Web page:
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Quote:
Originally Posted by Kabuchan View Post
A belated thanks, dazuk1972!

I'm not ready to buy a widescreen yet. I have a 12 yr old Trinitron that works perfectly. I'll just deal with it!
i still got a 1980 daewoo, and a black and white!
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Old 16 Nov 2006, 02:29 PM   #11
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What I meant earlier was, a wide screen TV is really something great. Darren.
I guess if you haven't really watched one, then you're not missing it. I'll have to keep out of Best Buy Thanks!

@ LT-does it have dials with little buttons to change the channel?
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Old 16 Nov 2006, 02:40 PM   #12
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@ LT-does it have dials with little buttons to change the channel?


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Old 16 Nov 2006, 03:00 PM   #13
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it has dials, the other is hi-tech. it has push-buttons. but last year i leapt into the hi-tech world and bought a massive 20" from walmart for 99 smackaroonies. even has a remote!

i stored the rabbit ears since i have cable.
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Old 16 Nov 2006, 03:21 PM   #14
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I remember my parents had a console TV with a record player on top. We were the talk of the town when dad bought this switch on a 10 ft cord to turn the tv on and off!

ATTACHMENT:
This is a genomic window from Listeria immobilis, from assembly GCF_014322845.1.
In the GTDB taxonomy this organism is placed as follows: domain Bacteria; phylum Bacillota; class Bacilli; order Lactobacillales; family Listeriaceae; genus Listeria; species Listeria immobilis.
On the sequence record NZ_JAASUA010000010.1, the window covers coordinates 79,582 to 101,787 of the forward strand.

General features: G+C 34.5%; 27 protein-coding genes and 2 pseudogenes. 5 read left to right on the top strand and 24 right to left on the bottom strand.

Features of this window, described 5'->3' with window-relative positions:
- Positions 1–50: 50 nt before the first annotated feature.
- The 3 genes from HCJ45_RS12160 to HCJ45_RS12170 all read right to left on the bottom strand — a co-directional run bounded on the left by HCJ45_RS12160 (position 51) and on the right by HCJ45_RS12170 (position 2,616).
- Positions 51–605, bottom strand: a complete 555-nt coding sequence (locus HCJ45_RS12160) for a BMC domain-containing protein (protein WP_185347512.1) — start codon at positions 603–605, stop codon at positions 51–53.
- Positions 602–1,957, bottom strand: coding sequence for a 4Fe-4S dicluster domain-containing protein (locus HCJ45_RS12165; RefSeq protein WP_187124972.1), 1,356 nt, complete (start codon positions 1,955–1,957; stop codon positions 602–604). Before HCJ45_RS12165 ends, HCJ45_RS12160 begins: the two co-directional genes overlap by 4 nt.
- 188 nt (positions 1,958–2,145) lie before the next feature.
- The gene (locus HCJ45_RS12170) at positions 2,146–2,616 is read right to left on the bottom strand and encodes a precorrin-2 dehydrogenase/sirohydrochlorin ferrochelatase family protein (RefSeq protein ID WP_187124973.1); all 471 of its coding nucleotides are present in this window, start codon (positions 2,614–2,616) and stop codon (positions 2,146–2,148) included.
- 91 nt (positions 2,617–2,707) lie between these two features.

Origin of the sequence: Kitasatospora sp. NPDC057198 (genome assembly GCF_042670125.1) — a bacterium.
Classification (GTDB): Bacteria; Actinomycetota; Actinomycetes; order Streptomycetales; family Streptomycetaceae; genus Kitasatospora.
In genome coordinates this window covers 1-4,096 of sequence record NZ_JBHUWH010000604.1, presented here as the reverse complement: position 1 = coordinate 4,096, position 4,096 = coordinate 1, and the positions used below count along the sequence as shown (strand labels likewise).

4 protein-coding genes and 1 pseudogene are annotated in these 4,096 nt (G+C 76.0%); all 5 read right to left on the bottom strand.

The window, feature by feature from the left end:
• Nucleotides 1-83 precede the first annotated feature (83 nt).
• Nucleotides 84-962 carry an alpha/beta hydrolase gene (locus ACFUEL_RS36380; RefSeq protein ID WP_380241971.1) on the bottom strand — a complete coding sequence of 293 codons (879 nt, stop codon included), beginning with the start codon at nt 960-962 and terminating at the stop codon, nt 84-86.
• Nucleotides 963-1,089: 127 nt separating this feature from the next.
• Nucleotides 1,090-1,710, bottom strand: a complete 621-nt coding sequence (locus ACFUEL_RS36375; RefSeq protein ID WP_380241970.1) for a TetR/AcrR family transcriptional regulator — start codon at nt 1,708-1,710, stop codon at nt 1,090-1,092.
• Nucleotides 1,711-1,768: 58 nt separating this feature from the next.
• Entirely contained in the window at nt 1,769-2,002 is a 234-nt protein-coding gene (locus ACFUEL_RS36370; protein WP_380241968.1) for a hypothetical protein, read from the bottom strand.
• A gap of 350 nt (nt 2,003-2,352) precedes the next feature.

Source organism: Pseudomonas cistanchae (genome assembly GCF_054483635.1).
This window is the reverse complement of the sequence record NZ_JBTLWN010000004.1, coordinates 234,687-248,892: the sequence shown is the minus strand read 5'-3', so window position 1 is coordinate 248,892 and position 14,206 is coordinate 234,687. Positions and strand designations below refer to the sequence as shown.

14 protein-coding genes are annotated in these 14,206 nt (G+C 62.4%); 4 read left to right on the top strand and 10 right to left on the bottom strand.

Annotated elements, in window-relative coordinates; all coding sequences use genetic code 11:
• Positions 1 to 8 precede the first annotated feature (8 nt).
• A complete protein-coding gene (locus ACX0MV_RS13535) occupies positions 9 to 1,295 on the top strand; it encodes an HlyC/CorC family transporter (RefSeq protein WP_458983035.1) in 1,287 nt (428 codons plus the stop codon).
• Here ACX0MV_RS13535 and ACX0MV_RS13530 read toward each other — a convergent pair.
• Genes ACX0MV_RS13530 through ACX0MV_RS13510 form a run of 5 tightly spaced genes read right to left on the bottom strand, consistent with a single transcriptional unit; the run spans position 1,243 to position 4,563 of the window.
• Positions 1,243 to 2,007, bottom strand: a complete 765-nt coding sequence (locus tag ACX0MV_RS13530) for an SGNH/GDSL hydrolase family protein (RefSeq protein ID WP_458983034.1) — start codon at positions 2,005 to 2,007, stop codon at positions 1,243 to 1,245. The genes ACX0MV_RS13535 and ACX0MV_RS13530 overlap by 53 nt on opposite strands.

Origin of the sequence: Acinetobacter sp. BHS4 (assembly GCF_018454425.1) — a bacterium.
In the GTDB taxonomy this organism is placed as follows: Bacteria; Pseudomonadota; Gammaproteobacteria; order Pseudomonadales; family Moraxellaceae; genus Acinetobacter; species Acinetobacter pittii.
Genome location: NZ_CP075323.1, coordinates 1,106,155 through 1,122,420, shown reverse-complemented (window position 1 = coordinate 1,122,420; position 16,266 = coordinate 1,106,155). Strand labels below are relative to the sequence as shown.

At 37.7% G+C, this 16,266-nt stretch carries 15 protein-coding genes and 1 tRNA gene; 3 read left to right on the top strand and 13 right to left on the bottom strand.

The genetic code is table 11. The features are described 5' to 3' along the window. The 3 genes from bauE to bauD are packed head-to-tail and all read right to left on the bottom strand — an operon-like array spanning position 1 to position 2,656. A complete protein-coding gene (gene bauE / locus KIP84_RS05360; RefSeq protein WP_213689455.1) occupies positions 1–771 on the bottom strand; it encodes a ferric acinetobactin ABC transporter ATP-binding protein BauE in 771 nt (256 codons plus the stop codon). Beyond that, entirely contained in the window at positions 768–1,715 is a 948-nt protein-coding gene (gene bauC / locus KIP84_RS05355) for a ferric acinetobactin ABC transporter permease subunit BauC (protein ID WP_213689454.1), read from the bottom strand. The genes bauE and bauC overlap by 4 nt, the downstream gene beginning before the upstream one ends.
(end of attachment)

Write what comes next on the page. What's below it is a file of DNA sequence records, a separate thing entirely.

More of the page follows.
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Old 18 Nov 2006, 05:36 AM   #15
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I remember my parents had a console TV with a record player on top. We were the talk of the town when dad bought this switch on a 10 ft cord to turn the tv on and off!
My folks still have their Emerson console unit. It sports a 16-78 speed turntable on one side, am/fm reciever/amp on the other side, and a 25 inch b/w television in the center. Has 8" woofers and 3" mid-range and 2" tweeters on each side, and get this.....it was one of the very first wired remote control units! Everything still functions on it...mostly due to my ability to fix things!

About 7 years ago, I swapped out the old tv chassis, which btw was tube based, and the pic tube with a color tube and chassis. They still use it in the master den.

Yep...sometimes just because its old and still working..doesnt mean it should be thrown away.